JOHN HOLLIDAY OR SIMPSON
Housebreaker and Highwayman, who robbed a King at Hertford, and a Church, and was hanged at Tyburn in 1700
THIS man, whose career of villainy in England was not long, had committed a variety of depredations in Flanders, where he served as a soldier under King William III. On the Peace of Ryswick he received his discharge, and with several of his confederates in acts of villainy repaired to London, where they formed themselves into a gang of robbers, of which Holliday, under the name of Simpson, was appointed their captain. They were alternately highwaymen and housebreakers.
In the year 1700 Holliday was indicted in the name of Simpson for a burglary in the house of Elizabeth Gawden, of stealing thereout two feather beds and other articles; to which he pleaded guilty, and was, for that offence, hanged at Tyburn.
While under sentence of death he said that his name was not Simpson, but Holliday, and that during a great part of the war in the reign of King William he was a soldier in Flanders, where he used to take frequent opportunities of robbing the tents of the officers; and once, when the army lay before Mons, and his Majesty commanded in person, Simpson happened to be one of those who were selected to guard the Royal tent.
On an evening when the King, accompanied by the Earl (afterwards Duke) of Marlborough and Lord Cutts, went out to take a view of the situation of the army, Simpson, with a degree of impudence peculiar to himself, went into his Majesty's tent and stole about a thousand pounds. It was some days before this money was missed, and when the robbery was discovered, Simpson escaped all suspicion.
He said he had committed more robberies than he could possibly recollect, having been a highwayman as well as a housebreaker.
He committed numerous robberies in Flanders as well as in England, and he affirmed that the gates of the city of Ghent had been twice shut up within a fortnight to prevent his escape; and that when he was taken, his arms, legs, back and neck were secured with irons; in which condition he was carried through the streets, that he might be seen by the crowd.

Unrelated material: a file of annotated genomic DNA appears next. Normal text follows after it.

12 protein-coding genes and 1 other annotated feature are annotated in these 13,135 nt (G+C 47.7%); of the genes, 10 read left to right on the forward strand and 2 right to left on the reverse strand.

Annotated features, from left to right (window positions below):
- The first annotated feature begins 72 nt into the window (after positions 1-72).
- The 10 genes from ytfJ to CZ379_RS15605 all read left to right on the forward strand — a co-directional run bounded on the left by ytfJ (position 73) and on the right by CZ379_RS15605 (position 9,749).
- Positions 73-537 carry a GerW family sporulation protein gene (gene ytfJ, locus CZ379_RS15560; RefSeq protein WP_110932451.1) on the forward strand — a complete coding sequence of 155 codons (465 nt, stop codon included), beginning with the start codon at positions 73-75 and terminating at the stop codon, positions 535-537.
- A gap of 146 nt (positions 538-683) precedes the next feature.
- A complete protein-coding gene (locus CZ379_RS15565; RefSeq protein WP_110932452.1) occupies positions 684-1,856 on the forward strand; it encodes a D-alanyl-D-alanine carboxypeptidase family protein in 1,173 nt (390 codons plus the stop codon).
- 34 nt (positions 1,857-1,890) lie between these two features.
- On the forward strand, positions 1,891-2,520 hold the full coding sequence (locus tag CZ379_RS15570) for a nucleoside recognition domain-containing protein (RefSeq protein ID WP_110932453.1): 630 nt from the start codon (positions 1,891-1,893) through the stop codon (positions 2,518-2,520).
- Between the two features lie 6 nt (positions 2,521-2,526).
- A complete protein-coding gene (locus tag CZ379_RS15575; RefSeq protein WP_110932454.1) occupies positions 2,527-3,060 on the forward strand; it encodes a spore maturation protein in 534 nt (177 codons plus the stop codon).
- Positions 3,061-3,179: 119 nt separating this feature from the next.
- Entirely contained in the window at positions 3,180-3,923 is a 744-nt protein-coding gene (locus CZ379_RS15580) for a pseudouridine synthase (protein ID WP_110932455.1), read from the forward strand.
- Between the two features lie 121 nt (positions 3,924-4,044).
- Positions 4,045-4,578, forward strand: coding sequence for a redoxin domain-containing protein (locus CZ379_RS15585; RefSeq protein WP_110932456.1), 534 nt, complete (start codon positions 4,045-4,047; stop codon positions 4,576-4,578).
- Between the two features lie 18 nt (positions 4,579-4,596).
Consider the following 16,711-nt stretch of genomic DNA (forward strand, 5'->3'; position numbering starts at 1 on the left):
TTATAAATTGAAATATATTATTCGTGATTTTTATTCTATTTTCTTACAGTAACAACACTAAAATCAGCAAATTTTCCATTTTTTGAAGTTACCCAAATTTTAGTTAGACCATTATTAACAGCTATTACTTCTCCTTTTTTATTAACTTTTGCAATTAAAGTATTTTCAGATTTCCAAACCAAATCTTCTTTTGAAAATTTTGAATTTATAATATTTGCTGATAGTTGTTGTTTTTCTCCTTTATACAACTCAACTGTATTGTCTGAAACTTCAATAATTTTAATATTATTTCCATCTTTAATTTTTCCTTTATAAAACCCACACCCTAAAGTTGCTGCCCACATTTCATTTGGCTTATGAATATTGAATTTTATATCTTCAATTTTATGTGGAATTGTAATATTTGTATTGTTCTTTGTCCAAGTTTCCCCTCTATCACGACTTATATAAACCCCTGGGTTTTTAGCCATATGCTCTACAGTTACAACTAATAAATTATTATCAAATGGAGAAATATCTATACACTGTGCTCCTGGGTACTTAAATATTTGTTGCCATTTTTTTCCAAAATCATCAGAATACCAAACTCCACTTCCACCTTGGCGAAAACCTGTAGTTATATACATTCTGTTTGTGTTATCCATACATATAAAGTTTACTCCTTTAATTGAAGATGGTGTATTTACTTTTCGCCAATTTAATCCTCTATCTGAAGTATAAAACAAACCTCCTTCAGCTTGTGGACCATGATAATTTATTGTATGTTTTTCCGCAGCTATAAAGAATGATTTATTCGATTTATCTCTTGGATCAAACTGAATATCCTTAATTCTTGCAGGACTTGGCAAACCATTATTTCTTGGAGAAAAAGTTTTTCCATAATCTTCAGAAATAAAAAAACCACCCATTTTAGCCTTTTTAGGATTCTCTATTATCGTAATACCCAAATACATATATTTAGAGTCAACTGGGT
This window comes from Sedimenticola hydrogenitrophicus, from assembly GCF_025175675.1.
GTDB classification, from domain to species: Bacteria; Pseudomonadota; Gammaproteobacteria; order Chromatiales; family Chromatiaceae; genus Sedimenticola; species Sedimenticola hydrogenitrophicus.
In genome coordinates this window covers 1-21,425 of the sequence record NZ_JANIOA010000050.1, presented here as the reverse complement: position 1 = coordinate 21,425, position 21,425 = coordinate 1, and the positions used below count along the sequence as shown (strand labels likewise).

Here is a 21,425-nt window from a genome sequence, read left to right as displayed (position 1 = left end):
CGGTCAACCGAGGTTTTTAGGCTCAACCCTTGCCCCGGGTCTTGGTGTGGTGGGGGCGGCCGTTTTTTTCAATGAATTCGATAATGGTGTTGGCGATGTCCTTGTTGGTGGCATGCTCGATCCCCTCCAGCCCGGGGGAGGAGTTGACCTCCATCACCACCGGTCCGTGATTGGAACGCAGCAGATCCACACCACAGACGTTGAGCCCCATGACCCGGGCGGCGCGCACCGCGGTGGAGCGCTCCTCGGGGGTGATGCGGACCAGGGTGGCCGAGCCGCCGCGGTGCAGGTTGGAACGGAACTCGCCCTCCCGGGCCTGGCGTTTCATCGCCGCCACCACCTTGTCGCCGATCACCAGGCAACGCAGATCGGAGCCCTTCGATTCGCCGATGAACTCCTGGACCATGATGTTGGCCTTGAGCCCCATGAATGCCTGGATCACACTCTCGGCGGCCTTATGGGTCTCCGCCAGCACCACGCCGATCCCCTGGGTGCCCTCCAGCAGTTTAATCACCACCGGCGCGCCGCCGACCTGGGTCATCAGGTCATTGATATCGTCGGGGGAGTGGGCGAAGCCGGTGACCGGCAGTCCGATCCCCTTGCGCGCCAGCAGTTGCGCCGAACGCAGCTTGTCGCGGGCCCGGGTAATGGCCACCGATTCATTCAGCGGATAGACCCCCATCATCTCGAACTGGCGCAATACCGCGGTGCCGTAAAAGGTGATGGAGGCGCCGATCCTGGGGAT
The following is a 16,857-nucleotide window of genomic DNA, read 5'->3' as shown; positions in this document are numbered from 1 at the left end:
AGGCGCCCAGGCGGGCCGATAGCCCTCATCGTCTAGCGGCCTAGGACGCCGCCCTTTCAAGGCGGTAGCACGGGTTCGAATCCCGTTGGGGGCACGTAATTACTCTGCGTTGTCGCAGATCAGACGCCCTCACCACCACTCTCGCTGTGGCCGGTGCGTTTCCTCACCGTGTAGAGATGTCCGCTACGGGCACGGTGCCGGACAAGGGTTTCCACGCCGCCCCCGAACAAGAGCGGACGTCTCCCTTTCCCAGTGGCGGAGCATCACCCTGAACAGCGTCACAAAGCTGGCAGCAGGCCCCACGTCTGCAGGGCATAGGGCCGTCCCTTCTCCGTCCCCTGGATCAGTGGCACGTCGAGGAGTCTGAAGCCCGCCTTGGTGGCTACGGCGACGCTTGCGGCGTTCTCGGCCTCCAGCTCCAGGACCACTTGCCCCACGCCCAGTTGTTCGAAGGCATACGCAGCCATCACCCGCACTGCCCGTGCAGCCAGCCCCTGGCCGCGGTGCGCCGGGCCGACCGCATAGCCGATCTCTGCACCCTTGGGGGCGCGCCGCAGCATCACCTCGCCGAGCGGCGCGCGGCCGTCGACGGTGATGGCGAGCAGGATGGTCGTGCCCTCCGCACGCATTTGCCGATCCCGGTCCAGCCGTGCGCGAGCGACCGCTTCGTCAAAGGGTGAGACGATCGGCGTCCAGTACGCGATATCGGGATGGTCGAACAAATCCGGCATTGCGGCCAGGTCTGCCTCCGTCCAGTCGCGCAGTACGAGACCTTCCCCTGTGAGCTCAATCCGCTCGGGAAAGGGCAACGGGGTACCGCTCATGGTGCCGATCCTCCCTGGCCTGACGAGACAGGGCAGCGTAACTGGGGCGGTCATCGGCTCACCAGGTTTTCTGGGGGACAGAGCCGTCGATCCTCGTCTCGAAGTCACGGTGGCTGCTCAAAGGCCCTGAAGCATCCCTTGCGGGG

Simpson and two of his companions used frequently to stop and rob the Roman Catholics at five o'clock in the morning as they were going to Mass; he repeatedly broke into the churches of Brussels, Mechlin and Antwerp, and stole the silver plate from the altar.
This offender further acknowledged that, having killed one of his companions in a quarrel, he was apprehended, tried and condemned for the fact by a court martial of officers, and sentenced to be executed on the following day, in sight of the army, which was to be drawn up to see the execution.
During the night, however, he found means to escape, and took refuge in the Church of St Peter, in Ghent, where the army then lay. Being thus in a place of sanctuary, he applied to the priests, who made interest with Prince Eugene; and their joint intercession with King William, who arrived in the city about four days afterwards, obtained his full pardon, and he was permitted immediately to join the army.
A few days after he had obtained his pardon he broke into the church and robbed it of plate to the value of twelve hundred pounds; which he was the better enabled to do as he was acquainted with the avenues of the church and knew where the plate was deposited.
He was apprehended on suspicion of this sacrilege; for as a crime of this kind is seldom committed by the natives of the country it was conjectured that it must have been perpetrated by some one at least of the soldiers. And information being given that two Jews had embarked in a boat on the Scheldt for Middleburg, on the day succeeding the robbery, and that Simpson had been seen in company with these Jews, this occasioned his being taken into custody. But as no proof arose that he had sold any plate to these men, it was thought necessary to dismiss him.